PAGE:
The crowned and conquering child, who dieth not, nor is reborn, but goeth radiant ever upon His Way. Even so goeth the Sun: for as it is now known that night is but the shadow of the Earth, so Death is but the shadow of the Body, that veileth his Light from its bearer. 12

The gods of the past aeons, of Isis and Osiris, can begin the meal with cheeses of blue and gold; and an appetizer made with the slice of a hard- boiled egg, artistically rendered with the black olive and red pimiento can form the right eye of Horus. Spiced rice rolled in grape leaves in honor of the mummified Osiris can be offered. More foods of Egypt like lentil soup and flat bread can be added since these are Egyptian gods that have worked

7 Ibid.,

8 Ibid., 381.

9 Ibid., 382.

10 Ibid., 380.

11 Ibid., 383.

12 Crowley, The Heart of the Master, (Tempe: New Falcon Publications, 1992), 116.

together to make this change. Lamb can be offered as the main course as it is the spring sacrifice of Aries. A combination of sweet fruits with a honey and rosewater dressing can be in Isis’ honor. A cinnamon spice cake flavored with Abramelin oil can be served with eleven sparkler candles to celebrate this imposing and explosive new energy released upon the world.

We move on to the Three Days of the Writing of the Book of the Law, and the first menu dedicated to Nuit. Foods attributed to Nuit should be soft, creamy and enriching, as well as the colors of white, blue, and indigo. The primary element for Nuit is closer to water than the other elements, but she is also beyond the elements, for she possesses a combination of both Lunar and Venusian qualities. As Crowley learns in the first Chapter from Nuit, “eat rich foods and drink sweet wines and wines that foam!”13 This menu is rich in texture and flavor and the appropriate liquid refreshment. It is still springtime and those foods should predominate. Blue cheese dip and blue crab with their coloration and sea attributions are a good way to begin. More foods of the Moon like melted Brie, the blue of Peruvian potatoes, soft steamed cauliflower and creamy white soups. Salad with water filled vegetables, almonds of the goddess, and blue borage flowers to fill her sky. The main course can be tender white chicken breasts in a creamy white wine sauce. Sweet fruits of Venus to appease the tongue, dark blueberry topped cheesecake for her night sky, and silver almonds to sparkle from atop a white chocolate cake, will all do her justice.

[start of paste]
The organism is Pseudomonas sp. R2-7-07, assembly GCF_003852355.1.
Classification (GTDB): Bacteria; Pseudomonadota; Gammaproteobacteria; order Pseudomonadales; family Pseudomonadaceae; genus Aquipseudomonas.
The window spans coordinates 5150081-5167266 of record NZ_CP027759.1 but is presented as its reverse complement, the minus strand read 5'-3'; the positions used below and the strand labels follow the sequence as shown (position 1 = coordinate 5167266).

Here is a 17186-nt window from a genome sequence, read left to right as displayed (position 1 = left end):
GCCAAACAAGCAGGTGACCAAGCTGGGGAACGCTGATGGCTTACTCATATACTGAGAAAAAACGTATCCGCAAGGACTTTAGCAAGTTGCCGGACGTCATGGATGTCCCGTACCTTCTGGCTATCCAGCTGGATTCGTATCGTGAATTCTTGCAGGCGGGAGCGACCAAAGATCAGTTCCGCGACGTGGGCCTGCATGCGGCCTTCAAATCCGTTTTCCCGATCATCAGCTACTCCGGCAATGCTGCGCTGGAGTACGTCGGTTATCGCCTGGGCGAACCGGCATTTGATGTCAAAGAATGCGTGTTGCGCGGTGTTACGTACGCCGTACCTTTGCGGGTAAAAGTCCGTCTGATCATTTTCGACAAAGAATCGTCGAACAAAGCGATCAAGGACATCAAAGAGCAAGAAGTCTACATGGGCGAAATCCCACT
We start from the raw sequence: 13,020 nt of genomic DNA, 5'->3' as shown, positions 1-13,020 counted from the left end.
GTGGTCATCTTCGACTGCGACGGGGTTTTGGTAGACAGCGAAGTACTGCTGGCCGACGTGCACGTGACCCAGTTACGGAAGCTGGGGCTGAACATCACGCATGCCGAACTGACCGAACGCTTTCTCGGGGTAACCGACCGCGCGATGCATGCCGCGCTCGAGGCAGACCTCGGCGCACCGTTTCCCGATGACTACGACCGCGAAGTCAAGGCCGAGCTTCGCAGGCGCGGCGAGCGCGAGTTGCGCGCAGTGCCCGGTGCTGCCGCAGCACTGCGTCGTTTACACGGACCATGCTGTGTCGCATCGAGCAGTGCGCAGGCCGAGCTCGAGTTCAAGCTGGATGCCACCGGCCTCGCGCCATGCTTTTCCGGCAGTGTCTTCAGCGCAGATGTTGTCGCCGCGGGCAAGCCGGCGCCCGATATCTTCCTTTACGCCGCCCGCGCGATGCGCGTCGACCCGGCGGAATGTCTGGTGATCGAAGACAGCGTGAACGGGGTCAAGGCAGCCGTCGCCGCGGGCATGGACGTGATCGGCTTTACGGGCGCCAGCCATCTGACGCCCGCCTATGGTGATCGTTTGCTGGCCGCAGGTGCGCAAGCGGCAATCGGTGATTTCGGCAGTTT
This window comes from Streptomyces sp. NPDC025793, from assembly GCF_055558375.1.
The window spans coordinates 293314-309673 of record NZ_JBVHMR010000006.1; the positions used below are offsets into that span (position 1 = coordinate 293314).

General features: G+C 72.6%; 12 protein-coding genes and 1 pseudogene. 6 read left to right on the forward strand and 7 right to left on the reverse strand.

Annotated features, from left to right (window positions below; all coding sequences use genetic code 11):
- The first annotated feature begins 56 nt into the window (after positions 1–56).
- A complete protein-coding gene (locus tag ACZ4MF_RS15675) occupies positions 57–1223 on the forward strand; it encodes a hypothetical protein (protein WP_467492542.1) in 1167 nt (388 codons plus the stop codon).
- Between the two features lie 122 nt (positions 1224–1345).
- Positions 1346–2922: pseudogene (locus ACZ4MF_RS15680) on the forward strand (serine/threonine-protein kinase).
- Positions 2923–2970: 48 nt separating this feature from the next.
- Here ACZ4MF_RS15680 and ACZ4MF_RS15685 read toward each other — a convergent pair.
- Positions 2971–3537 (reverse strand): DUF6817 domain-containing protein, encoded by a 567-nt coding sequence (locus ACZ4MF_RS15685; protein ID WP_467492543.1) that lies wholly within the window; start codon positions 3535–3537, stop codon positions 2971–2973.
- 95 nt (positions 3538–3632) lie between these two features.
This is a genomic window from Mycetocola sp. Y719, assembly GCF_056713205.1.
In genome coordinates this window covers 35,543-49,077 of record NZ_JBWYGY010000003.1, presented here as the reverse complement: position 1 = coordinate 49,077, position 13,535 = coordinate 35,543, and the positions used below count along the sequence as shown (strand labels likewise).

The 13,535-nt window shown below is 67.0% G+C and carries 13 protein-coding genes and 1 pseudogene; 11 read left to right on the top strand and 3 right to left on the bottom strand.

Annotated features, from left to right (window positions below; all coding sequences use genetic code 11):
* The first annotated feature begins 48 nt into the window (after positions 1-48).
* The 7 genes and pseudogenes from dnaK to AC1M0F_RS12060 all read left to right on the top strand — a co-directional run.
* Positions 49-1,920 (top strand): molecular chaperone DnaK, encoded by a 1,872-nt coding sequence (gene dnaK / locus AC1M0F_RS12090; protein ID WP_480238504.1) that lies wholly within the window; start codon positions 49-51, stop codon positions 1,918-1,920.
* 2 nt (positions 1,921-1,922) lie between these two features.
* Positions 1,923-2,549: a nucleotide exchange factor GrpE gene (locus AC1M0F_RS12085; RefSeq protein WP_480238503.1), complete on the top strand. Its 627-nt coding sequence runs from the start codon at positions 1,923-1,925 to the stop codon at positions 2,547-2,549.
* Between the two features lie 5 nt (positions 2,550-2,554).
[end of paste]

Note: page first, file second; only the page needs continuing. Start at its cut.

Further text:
The second chapter of The Book of the Law is unto Hadit. The key to this menu is found within its stanzas. Hadit is “the flame that burns in every heart of man, and in the core of every star,”14 and that core is golden. The “light [that] devour[s] men and eat[s] them up with blindness,”15 is the sun, which will cause blindness if stared at for too long. Hadit is the “force and fire” which burns with “beauty and strength”16 and it is the “Sun, Strength, colors are distinctly described: “Blue am I and gold in the light of my bride; but the red gleam is in my eyes; & my spangles are purple and green. Purple beyond purple: it is the light higher than eyesight.”17 With these words, we are informed as to the colors and intensity that shall be employed. For this menu we concentrate on spring foods that are blue and purple, yellow and orange. Hadit with its bright fiery aspect may be aligned with the energy of

13 Aleister Crowley, Liber AL, Ch. I, v. 51. (York Beach, ME: Red Wheel/Weiser. 2004), 33.

14 Aleister Crowley, Liber AL, Ch. II, v. 6. 39. 15 Aleister Crowley, Liber AL, Ch. II, v. 14. 40. 16 Aleister Crowley, Liber AL, Ch. II, v. 20. 41. 17 Crowley, Liber AL, Ch. II, v. 50-51. 45.

the solar plexus, so yellow foods should predominate. Also, since Hadit is the counterpart to Nuit, foods that are predominantly of fire will prevail. The type of cuisine that suits these parameters is Moroccan. Its foods are colorful, strong in flavor, and diverse with texture and seasoning that warm the body and enliven the spirit. The sharp bright flavors of Moroccan-styled pickled lemons and spiced olives will open the taste buds. Spicy meats in appetizers with a warming Harissa sauce, bright yellow vegetables in a salad, and a hearty golden pastry filled with ginger, cumin and turmeric can be offered. Yellow and orange squashes and phallic spears of asparagus with sesame seeds, a pinwheel of golden fruits, and a puff pastry in the shape of a horn can be filled with whipped cream, for a match made in heaven, like Nuit and Hadit.

The third day of the celebration, unto Ra-Hoor Khuit is next. In the third Chapter we have several references, which lend recommendations as to what should be offered in this menu. Ra-Hoor-Khuit is the active and solar force of Ra. His character is identified, “now let it be first understood that I am a god of War and of Vengeance”18 and “worship me with fire & blood”19. Also, “I am the strength, force, vigour, of your arms.”20 All these statements tell us that the redness of a battle’s blood should be represented, and the flavors should be potent, strong and fiery hot. For this menu, bold, robust flavors are needed, and all foods that are red, spicy and hot. Foods which best meet this description are the full-bodied and intense foods of Mexico and Spain. Spicy garlic stuffed olives and chorizo in cider, salsa with the red tomato, cactus, and the sharpness of lime. Enchiladas filled with chile cheese and covered in a rich red enchilada sauce. Smooth tomato soup with warming fresh basil, sun-dried tomato corn bread, and a salad filled with red vegetables and a ginger dressing. For a main course, a Spanish beef stew made with red wine that’s heavily spiced. Add a Mexican chocolate cake with Kahlua sauce and a cinnamon orange flan, and the offerings to this God will be complete.